The insidious nature of this idea becomes apparent the closer one examines it. Virtually any act can be said to have “enabled” Trump’s political career and administration. A television reporter who covered Trump’s early rallies clearly “enabled” his rise by spreading his message to voters who weren’t present. Twitter “enabled” his election by permitting his tweets. Anyone in his administration “enabled” his presidency. Anyone with any degree of power, visibility or influence who did not denounce or oppose Trump’s words and deeds can be deemed “guilty” of enabling him.
That holds water only under the assumption that Trump’s entire public career and acts in office were so uniformly horrific that no responsible American could support both them and our nation’s ideals. But that is eminently false. Most of Trump’s agenda has been boilerplate conservatism. He came to power in a free and fair election and will leave power, if he loses, in a free and fair election. He will not have thrown any opponents in prison, shut down opposition political gatherings or suppressed freedom of expression. He may be distasteful or odious to many as a matter of personal character or policy pronouncements, but he and his supporters are not outside the mainstream of American democratic practice or beliefs.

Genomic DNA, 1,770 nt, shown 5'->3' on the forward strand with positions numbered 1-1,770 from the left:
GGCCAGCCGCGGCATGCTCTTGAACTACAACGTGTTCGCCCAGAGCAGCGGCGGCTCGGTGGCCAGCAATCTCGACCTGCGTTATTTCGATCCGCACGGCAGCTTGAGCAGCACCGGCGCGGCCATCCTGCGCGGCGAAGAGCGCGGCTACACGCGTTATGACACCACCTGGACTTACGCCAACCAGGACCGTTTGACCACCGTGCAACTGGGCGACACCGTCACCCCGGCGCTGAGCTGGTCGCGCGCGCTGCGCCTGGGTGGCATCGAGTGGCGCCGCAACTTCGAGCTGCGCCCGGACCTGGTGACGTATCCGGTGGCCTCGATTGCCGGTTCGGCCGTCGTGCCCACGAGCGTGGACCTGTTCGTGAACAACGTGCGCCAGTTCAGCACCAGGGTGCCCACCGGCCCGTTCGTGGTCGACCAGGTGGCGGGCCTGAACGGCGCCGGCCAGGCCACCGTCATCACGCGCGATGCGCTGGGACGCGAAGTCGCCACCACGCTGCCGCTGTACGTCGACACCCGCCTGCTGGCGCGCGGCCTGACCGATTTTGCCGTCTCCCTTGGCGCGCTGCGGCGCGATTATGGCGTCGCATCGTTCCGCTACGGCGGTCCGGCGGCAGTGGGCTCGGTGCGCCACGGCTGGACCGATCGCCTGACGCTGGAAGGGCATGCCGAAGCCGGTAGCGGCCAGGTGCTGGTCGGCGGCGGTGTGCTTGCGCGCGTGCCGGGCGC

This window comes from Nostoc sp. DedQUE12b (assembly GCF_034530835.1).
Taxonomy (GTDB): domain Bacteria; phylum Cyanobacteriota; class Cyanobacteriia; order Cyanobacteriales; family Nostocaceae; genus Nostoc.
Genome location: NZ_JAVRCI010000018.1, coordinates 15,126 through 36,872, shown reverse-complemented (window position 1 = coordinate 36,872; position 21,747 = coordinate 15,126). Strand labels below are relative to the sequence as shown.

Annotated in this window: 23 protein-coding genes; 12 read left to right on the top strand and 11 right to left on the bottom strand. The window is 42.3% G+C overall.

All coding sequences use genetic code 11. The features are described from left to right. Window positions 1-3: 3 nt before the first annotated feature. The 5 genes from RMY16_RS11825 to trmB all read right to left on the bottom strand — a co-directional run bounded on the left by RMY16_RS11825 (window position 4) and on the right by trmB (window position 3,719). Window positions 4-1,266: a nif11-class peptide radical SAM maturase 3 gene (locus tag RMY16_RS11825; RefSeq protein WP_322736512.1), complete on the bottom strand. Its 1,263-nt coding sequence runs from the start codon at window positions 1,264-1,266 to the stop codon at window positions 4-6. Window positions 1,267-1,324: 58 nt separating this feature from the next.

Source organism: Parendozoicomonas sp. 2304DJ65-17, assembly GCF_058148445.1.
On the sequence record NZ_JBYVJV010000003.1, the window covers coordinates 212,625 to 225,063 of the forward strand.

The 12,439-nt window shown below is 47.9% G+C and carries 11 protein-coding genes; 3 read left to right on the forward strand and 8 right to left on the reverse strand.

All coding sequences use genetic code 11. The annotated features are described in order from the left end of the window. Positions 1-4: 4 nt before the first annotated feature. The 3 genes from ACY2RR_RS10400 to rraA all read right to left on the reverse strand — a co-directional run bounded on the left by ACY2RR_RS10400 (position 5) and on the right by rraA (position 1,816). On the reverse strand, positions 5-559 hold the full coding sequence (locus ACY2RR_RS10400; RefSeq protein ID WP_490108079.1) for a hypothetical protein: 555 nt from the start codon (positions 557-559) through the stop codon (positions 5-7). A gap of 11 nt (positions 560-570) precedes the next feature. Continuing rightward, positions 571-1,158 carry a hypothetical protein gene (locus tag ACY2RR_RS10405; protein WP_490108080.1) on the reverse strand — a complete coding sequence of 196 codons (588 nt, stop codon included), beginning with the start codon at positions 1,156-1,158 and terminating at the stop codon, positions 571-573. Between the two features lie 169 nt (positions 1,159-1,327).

These obvious facts are why so many ordinary Republicans see Reich’s words as malicious and threatening. Such a view make sense only if there is no reasonable way for people of good will to have chosen Trump over the alternative. It effectively casts out the nearly half of Americans who, for whatever reason, decided they preferred the conservative or populist candidate, despite his manifest flaws, to the progressive or liberal alternative. If journalists who backed the president and staffers who worked for him should be outed and shamed, then everyone who held the same sentiments is also fit to be outed and shamed. Small-dollar donors, volunteers and people with hand-painted lawn signs all “enabled” Trump, too.
This is nothing more than an attempt to make ordinary political belief and activity so socially unacceptable that people will be forced by circumstance to renounce their views. This is McCarthyism on steroids, an attempt to use public power to stamp out a particular political opinion. It’s easy to see how Joseph McCarthy’s famous question of the accused — “Are you now or have you ever been a member of the Communist Party?” — would find its analogy in such a commission: “Are you now or have you ever been an enabler of Donald Trump or his agenda?”
Modern liberal democracy is like a cultivated plant that requires care to survive. Toleration of views one finds odious is essential to its survival. Democrats have told us that our democracy is at stake in this election. Denouncing ideas such as a truth and reconciliation commission is a good way to show they mean it.